Abed applied for the AAAS fellowship after hearing about it at ComSciCon-Triangle, a science communication workshop for STEM graduate students — even though she thought it was a long shot. She was accepted and her fellowship was sponsored by the Heising-Simons Foundation, a California-based foundation working toward solutions in climate and clean energy, science, education and human rights, and she was then assigned to the LA Times.
She stayed with her sister through the summer, and it was in her apartment that Abed conducted her first interview.
“I was so nervous,” she said. “He was in the Netherlands and I ended up Skyping him before I even went into the office that morning — mostly because of the time difference, but I think a part of me was very happy to do it from the comfort of my own home without judging ears around me. Of course, now I know that no one would have been judging me.”
Abed believes that her summer spent interviewing scientists about their research has in turn made her a better scholar.
“Learning good reporting and good journalism has made me not afraid of asking questions,” she said. “In academia sometimes, you can be a little afraid of showing your ignorance by asking a question, but as a reporter you can’t be shy. You just have to ask.”
She is currently working toward her Ph.D. in Fiber and Polymer Science, researching dye-sensitized solar cells under the direction of Dr. Ahmed El-Shafei, professor in the Textile Engineering, Chemistry and Science department. These solar cells make up only a small share of the market, but can pick up more diffuse light than the traditional silicon solar cells; they can also be incorporated into more places, such as windows. The thrust of her research is to develop an alternative to dyes based on rare and expensive ruthenium frequently used in these dye-sensitized solar cells.
“I always was fascinated by science,” she said. “Chemistry was one of my favorite classes — I was always captivated by it. I loved sitting in science classes and soaking in all of this new knowledge. I really missed that and I thought, ‘If I can do that and am good at it and love it so much, maybe I should be doing that.’ And I was in the perfect place to study color and the chemistry of color.”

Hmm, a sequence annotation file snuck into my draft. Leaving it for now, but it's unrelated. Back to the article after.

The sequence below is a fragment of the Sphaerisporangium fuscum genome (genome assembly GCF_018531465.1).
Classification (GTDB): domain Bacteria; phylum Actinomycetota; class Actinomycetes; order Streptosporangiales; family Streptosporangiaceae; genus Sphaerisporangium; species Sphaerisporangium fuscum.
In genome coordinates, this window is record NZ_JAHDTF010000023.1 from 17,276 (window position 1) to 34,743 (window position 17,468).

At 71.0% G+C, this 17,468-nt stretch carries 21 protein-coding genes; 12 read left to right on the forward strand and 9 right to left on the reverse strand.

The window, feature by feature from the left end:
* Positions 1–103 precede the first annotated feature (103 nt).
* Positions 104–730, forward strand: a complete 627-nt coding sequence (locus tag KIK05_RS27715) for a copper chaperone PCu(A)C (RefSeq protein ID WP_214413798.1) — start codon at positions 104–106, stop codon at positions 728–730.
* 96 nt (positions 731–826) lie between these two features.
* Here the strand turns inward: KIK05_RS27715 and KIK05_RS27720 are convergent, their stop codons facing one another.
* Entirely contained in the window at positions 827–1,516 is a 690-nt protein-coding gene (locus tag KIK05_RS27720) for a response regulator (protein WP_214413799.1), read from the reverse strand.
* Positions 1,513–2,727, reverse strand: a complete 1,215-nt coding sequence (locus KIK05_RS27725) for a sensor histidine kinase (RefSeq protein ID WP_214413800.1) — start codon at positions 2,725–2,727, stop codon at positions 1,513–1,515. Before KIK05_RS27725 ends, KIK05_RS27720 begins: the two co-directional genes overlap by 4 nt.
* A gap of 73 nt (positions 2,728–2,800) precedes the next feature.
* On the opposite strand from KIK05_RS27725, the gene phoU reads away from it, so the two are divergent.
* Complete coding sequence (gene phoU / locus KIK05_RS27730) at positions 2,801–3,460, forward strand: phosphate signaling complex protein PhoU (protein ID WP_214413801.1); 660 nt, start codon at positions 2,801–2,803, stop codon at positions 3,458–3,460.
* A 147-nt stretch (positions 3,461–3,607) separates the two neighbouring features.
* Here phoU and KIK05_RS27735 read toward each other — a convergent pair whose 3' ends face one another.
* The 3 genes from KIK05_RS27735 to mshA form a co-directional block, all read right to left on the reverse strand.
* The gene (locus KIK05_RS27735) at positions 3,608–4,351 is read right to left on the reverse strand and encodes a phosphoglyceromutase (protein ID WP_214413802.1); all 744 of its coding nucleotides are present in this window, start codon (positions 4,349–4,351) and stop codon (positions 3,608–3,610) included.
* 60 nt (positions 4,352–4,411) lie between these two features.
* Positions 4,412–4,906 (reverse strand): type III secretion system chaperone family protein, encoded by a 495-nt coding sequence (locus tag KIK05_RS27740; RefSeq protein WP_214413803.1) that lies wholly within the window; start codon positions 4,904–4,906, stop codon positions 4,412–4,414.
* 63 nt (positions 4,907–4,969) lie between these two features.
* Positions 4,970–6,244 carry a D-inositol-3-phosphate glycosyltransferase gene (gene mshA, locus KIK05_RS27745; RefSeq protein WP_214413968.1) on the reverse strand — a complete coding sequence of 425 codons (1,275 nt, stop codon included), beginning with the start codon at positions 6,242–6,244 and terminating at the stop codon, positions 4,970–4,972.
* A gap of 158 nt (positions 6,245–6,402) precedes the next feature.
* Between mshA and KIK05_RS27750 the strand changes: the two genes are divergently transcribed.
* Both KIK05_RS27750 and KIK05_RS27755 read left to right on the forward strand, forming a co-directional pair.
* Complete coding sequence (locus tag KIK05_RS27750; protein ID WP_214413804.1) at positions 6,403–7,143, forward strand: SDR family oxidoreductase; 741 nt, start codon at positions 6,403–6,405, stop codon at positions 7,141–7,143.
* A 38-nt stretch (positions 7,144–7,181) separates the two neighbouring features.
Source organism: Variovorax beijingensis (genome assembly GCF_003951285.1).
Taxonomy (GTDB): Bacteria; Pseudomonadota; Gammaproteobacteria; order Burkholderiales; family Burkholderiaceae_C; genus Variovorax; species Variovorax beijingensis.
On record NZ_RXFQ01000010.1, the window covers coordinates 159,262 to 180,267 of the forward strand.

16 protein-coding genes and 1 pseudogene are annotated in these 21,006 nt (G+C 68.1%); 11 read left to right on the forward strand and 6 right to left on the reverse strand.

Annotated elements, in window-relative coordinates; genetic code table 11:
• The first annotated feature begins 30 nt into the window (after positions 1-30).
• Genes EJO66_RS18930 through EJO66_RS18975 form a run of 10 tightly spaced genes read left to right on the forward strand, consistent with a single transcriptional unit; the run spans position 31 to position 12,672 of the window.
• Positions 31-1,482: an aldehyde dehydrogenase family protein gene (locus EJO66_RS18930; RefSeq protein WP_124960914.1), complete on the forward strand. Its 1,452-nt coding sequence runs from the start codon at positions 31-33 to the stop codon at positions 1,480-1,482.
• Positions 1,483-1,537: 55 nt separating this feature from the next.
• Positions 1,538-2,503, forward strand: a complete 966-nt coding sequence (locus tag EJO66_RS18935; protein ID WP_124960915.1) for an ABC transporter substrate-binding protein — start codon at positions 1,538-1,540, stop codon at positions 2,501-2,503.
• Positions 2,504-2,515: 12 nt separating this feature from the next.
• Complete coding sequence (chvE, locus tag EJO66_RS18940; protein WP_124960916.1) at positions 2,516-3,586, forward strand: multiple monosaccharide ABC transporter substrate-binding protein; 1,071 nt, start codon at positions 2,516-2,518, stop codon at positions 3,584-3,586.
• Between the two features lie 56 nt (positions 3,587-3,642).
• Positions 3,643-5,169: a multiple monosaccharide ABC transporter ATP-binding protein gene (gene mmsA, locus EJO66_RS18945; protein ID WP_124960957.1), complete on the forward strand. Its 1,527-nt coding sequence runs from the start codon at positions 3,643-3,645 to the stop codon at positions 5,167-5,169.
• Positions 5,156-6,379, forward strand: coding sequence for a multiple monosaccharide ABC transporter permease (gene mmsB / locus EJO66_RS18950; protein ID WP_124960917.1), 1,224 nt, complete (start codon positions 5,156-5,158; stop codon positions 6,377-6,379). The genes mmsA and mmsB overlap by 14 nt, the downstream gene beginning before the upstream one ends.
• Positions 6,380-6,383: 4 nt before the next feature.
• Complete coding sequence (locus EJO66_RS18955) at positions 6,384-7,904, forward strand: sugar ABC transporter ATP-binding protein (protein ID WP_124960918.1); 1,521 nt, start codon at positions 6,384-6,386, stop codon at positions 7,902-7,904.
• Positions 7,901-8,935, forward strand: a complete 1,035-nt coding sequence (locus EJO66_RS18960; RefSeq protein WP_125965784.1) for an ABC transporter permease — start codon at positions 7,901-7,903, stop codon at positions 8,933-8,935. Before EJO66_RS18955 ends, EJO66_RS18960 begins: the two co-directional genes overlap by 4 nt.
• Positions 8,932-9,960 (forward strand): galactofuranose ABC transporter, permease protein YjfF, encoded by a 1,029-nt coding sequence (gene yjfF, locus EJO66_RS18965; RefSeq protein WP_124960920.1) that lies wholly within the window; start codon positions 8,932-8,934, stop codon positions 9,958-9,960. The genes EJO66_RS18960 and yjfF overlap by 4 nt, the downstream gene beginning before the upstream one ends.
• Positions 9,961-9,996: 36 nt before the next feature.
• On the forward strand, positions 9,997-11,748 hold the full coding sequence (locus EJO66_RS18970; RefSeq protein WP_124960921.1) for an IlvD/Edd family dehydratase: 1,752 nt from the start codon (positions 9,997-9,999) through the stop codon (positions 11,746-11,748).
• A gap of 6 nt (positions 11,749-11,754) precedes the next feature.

She is currently an intern with the College of Sciences’ Office of Public Science, a position she has held for the past 18 months.
“Our goal is to connect people with science and scientists,” she said. “We do this in a number of ways; (we hold) events like the State of the Sciences (held this year at the James B. Hunt Jr. Library) and the brickyard Eclipse Celebration, we design exhibits, like the Research Image Contest displays for the Hunt Library Commons Wall (see examples from 2016 and 2017), we host workshops for scientists to help them better communicate their research with the public, and help coordinate citizen science projects like the Wolfpack Citizen Science Challenge.
“I’m definitely interested in the interface between science and society,” she said. “I don’t think we need just blind advocates for science — I think we need critical consumers of science. We need people to understand the value of science. We are surrounded by technology that science has given us; a lot of people appreciate that, but I don’t think that a lot of people understand the scientific process.”
Abed wants to help increase critical consumption of science, which means starting with the way science is taught in schools.
“When you’re in school, the science you learn is so different from the science that actually goes on every day,” she said. “You learn things when there is a right and a wrong answer, the teacher knows that answer and you either remember it or you don’t. But science in the real world is all about what you don’t know. It’s developing the skills to ask interesting questions and designing an experiment that will actually give you conclusive evidence for the question you’re trying to answer.”
As she approaches graduation, Abed’s plans are not set in stone. She is considering roles in science communication and public engagement, at think tanks and nonprofits — even politics.
“My passion right now is answering the question: how do we bring science and society into a better working relationship where we understand each other more and we can work together for the common good?”